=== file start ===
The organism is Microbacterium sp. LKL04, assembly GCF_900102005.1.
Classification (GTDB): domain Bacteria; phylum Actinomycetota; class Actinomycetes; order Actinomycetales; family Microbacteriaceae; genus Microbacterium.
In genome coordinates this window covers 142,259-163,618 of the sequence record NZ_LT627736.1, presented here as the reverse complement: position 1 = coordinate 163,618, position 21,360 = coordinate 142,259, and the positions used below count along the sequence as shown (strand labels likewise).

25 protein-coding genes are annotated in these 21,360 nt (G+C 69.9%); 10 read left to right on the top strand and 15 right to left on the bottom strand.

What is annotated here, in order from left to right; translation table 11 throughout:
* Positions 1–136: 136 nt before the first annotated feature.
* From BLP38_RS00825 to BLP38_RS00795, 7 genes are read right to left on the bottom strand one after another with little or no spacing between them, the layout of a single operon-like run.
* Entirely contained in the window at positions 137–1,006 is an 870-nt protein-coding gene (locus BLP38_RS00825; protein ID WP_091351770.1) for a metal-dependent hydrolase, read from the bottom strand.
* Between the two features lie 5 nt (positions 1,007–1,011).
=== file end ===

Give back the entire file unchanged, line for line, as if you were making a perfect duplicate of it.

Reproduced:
The organism is Microbacterium sp. LKL04, assembly GCF_900102005.1.
Classification (GTDB): domain Bacteria; phylum Actinomycetota; class Actinomycetes; order Actinomycetales; family Microbacteriaceae; genus Microbacterium.
In genome coordinates this window covers 142,259-163,618 of the sequence record NZ_LT627736.1, presented here as the reverse complement: position 1 = coordinate 163,618, position 21,360 = coordinate 142,259, and the positions used below count along the sequence as shown (strand labels likewise).

25 protein-coding genes are annotated in these 21,360 nt (G+C 69.9%); 10 read left to right on the top strand and 15 right to left on the bottom strand.

What is annotated here, in order from left to right; translation table 11 throughout:
* Positions 1–136: 136 nt before the first annotated feature.
* From BLP38_RS00825 to BLP38_RS00795, 7 genes are read right to left on the bottom strand one after another with little or no spacing between them, the layout of a single operon-like run.
* Entirely contained in the window at positions 137–1,006 is an 870-nt protein-coding gene (locus BLP38_RS00825; protein ID WP_091351770.1) for a metal-dependent hydrolase, read from the bottom strand.
* Between the two features lie 5 nt (positions 1,007–1,011).